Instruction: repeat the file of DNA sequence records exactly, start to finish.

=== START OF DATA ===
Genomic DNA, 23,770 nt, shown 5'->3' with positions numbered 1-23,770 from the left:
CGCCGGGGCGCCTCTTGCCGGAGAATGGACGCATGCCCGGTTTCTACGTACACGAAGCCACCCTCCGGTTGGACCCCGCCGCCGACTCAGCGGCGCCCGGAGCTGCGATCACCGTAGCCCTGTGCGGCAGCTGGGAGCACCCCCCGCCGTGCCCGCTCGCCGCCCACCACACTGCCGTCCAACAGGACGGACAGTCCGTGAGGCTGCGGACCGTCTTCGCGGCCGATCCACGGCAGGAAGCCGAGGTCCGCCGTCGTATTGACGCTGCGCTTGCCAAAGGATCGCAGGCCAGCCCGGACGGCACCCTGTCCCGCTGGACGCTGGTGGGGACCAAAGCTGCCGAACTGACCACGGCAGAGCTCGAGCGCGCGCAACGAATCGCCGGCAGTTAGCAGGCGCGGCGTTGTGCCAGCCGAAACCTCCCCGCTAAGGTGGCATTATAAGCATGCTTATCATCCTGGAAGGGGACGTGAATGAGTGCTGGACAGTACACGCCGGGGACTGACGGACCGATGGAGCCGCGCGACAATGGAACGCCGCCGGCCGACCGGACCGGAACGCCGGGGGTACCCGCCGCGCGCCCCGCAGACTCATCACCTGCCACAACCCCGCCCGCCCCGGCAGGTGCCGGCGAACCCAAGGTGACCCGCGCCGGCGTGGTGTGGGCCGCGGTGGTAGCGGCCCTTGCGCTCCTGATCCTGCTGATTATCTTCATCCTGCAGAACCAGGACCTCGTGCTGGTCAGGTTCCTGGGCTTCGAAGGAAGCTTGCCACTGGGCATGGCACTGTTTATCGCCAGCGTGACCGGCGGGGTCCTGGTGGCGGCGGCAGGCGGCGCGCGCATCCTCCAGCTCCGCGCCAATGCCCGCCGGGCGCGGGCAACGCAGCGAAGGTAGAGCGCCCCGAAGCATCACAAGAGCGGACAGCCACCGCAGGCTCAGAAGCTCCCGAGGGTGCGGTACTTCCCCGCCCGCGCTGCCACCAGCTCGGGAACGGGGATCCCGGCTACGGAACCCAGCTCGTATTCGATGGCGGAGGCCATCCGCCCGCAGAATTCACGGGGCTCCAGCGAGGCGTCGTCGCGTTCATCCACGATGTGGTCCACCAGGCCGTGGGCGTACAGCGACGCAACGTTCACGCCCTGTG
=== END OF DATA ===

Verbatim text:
Genomic DNA, 23,770 nt, shown 5'->3' with positions numbered 1-23,770 from the left:
CGCCGGGGCGCCTCTTGCCGGAGAATGGACGCATGCCCGGTTTCTACGTACACGAAGCCACCCTCCGGTTGGACCCCGCCGCCGACTCAGCGGCGCCCGGAGCTGCGATCACCGTAGCCCTGTGCGGCAGCTGGGAGCACCCCCCGCCGTGCCCGCTCGCCGCCCACCACACTGCCGTCCAACAGGACGGACAGTCCGTGAGGCTGCGGACCGTCTTCGCGGCCGATCCACGGCAGGAAGCCGAGGTCCGCCGTCGTATTGACGCTGCGCTTGCCAAAGGATCGCAGGCCAGCCCGGACGGCACCCTGTCCCGCTGGACGCTGGTGGGGACCAAAGCTGCCGAACTGACCACGGCAGAGCTCGAGCGCGCGCAACGAATCGCCGGCAGTTAGCAGGCGCGGCGTTGTGCCAGCCGAAACCTCCCCGCTAAGGTGGCATTATAAGCATGCTTATCATCCTGGAAGGGGACGTGAATGAGTGCTGGACAGTACACGCCGGGGACTGACGGACCGATGGAGCCGCGCGACAATGGAACGCCGCCGGCCGACCGGACCGGAACGCCGGGGGTACCCGCCGCGCGCCCCGCAGACTCATCACCTGCCACAACCCCGCCCGCCCCGGCAGGTGCCGGCGAACCCAAGGTGACCCGCGCCGGCGTGGTGTGGGCCGCGGTGGTAGCGGCCCTTGCGCTCCTGATCCTGCTGATTATCTTCATCCTGCAGAACCAGGACCTCGTGCTGGTCAGGTTCCTGGGCTTCGAAGGAAGCTTGCCACTGGGCATGGCACTGTTTATCGCCAGCGTGACCGGCGGGGTCCTGGTGGCGGCGGCAGGCGGCGCGCGCATCCTCCAGCTCCGCGCCAATGCCCGCCGGGCGCGGGCAACGCAGCGAAGGTAGAGCGCCCCGAAGCATCACAAGAGCGGACAGCCACCGCAGGCTCAGAAGCTCCCGAGGGTGCGGTACTTCCCCGCCCGCGCTGCCACCAGCTCGGGAACGGGGATCCCGGCTACGGAACCCAGCTCGTATTCGATGGCGGAGGCCATCCGCCCGCAGAATTCACGGGGCTCCAGCGAGGCGTCGTCGCGTTCATCCACGATGTGGTCCACCAGGCCGTGGGCGTACAGCGACGCAACGTTCACGCCCTGTG